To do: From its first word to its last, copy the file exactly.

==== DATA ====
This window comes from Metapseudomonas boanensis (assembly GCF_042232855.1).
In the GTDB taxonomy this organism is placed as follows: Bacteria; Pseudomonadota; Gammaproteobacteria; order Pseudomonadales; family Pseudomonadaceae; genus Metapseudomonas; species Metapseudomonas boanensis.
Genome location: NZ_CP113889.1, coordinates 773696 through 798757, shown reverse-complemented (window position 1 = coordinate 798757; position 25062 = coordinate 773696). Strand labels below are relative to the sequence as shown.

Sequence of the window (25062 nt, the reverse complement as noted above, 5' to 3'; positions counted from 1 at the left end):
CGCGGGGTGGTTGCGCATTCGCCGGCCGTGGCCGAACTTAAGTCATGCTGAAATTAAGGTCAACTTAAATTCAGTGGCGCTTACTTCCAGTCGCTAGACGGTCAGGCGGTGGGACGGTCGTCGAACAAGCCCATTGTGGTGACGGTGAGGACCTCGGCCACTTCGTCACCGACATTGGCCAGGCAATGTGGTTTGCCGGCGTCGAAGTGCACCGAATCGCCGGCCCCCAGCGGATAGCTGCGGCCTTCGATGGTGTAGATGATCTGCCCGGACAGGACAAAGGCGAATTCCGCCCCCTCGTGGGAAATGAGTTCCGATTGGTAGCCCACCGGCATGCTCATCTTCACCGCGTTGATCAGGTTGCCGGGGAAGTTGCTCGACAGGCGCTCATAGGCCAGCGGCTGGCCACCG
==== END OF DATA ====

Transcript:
This window comes from Metapseudomonas boanensis (assembly GCF_042232855.1).
In the GTDB taxonomy this organism is placed as follows: Bacteria; Pseudomonadota; Gammaproteobacteria; order Pseudomonadales; family Pseudomonadaceae; genus Metapseudomonas; species Metapseudomonas boanensis.
Genome location: NZ_CP113889.1, coordinates 773696 through 798757, shown reverse-complemented (window position 1 = coordinate 798757; position 25062 = coordinate 773696). Strand labels below are relative to the sequence as shown.

Sequence of the window (25062 nt, the reverse complement as noted above, 5' to 3'; positions counted from 1 at the left end):
CGCGGGGTGGTTGCGCATTCGCCGGCCGTGGCCGAACTTAAGTCATGCTGAAATTAAGGTCAACTTAAATTCAGTGGCGCTTACTTCCAGTCGCTAGACGGTCAGGCGGTGGGACGGTCGTCGAACAAGCCCATTGTGGTGACGGTGAGGACCTCGGCCACTTCGTCACCGACATTGGCCAGGCAATGTGGTTTGCCGGCGTCGAAGTGCACCGAATCGCCGGCCCCCAGCGGATAGCTGCGGCCTTCGATGGTGTAGATGATCTGCCCGGACAGGACAAAGGCGAATTCCGCCCCCTCGTGGGAAATGAGTTCCGATTGGTAGCCCACCGGCATGCTCATCTTCACCGCGTTGATCAGGTTGCCGGGGAAGTTGCTCGACAGGCGCTCATAGGCCAGCGGCTGGCCACCG